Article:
A coach house becomes a stylish loft space.

A hundred year old coach house, nestled in a leafy Canadian neighborhood, was given a modern point of view by designer Stéphane Chamard. In the 1920s the two-storey space had been used as a garage on the first floor and a ballroom on the second floor. Stéphane’s interior design has given contours and definition to the coach house’s two large spaces.

The ‘bones’ of the coach house are it's soaring ceilings and elegant windows.

As a designer, Stéphane is inclined toward the Scandinavian aesthetic, but he also tries to play with what exists. The ‘bones’ of this coach house are it’s soaring ceilings and elegant windows.

“We have six windows in a single room, three on each side. With such a feature everything else can be pretty simple,” Stéphane says.

To accentuate the airy space, Stéphane and his husband painted the rooms white.“Everything was an ugly beige when we arrived,” he states. Colour and texture unite the functions of space on each floor. The bedroom, dressing room, and office are located on the main floor. The living room and dining room share a single space on the second floor.

The coach house living room is an island of color and comfort.

An island of color and comfort, the living room’s seating area is surrounded by an expanse of wood paneled flooring. A deep tufted couch, the color of frosted plums, adds slow curves. Two upholstered chairs enhance the motif of contours and curves seen in the end table, chandelier, poufs and fireplace arch.

Glossy black and white figures and pops of mod red tangerine.

Carefully arranged glossy black and white figures and pops of mod red tangerine throughout the floor create archipelagoes of style. They engage the eye while ensuring the space’s expanse does not feel hollow.

Vintage finds.

“I like to go with the flow. Most of the pieces, minus the sofa, are vintage finds that I hunt all over the city for,” Stéphane notes. “Right now, you can still find a lot of pieces from the 1970s at affordable prices.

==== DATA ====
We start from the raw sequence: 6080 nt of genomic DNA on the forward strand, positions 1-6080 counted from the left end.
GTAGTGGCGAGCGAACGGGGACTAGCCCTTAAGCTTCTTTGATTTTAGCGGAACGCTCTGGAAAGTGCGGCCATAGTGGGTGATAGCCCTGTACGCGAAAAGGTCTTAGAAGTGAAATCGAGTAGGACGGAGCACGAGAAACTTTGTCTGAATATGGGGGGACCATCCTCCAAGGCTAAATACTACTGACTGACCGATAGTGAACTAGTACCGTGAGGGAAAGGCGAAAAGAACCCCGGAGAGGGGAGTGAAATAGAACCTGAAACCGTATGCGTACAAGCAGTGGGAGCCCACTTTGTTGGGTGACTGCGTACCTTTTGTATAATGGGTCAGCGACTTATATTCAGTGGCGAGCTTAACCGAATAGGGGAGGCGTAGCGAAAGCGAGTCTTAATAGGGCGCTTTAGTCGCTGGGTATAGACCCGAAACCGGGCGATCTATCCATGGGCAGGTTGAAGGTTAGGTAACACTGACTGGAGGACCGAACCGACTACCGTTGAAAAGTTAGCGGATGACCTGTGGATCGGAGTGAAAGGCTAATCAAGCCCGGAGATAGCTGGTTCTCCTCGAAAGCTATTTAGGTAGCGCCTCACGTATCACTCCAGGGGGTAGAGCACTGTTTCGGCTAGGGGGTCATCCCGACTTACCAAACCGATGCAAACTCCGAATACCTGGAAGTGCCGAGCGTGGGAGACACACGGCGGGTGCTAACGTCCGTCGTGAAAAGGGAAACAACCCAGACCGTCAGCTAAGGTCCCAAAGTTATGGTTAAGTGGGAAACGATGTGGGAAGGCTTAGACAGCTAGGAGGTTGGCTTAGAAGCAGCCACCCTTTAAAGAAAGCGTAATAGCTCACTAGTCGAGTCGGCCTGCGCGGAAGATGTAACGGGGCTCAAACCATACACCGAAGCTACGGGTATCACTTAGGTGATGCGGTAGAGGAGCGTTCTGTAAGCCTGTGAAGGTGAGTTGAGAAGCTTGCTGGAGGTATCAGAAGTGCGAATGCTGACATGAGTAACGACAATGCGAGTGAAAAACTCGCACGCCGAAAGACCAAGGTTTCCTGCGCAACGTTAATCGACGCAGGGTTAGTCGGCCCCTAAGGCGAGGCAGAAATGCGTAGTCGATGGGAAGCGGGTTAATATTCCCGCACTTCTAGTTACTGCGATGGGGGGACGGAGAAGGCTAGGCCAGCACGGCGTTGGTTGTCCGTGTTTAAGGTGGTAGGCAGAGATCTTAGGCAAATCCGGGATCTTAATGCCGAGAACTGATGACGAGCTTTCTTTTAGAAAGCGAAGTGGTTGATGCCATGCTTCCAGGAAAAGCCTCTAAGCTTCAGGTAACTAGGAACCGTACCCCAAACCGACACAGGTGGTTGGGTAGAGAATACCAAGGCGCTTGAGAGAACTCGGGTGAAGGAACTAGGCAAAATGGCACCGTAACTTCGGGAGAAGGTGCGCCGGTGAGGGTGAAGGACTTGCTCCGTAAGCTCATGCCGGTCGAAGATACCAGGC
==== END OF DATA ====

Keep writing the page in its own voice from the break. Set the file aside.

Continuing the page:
Stéphane’s designs create beautiful vignettes with a minimum of pieces that speak eloquently for themselves. He advises, “Just like Coco Chanel said; you put everything together and then, before going out, you remove something.”

The coach house dining room is a Scandinavian symphony of quiet.

A Scandinavian symphony of quiet, the dining room relies on the sculptured shapes of the glossy black chairs against a spare table and neutral background. In the dining room the flowers, lamps and vases act as the room’s jewelry.

Framed black and white art, arranged non-traditionally, adds a graphic punch

Framed black and white art, arranged non-traditionally, adds a graphic punch in all the rooms as does the restricted color palette.

The coach house bedroom is a textured landscape.

In the bedroom, the textured landscape of the bedspread’s tangerine, white, and black adds brightness while coordinating the room’s colors. “I found it at a market in Turkey years ago. I like the idea that an object can have several lives.”

The treasures found throughout the coach house are pieces that have been reinvented for new purposes. Viewing vintage and found pieces in new ways can introduce innovation and playfulness into a space.

“Friends and family are always surprised.” Stéphane notes, “I always show the house at first and then just when it is totally finished.”


Space Designed by Stéphane Chamard

Text by J Lynn Fraser | Photography by Lisa Petrole | Produced by Canadian Home Trends Magazine

Canadian Home Trends Magazine gives you a personal tour of the most stunning homes and condos. In each issue, you are given the tools to recreate designer spaces you’ve always dreamt of having at home, in-depth renovation and design advice, and the best places to shop.

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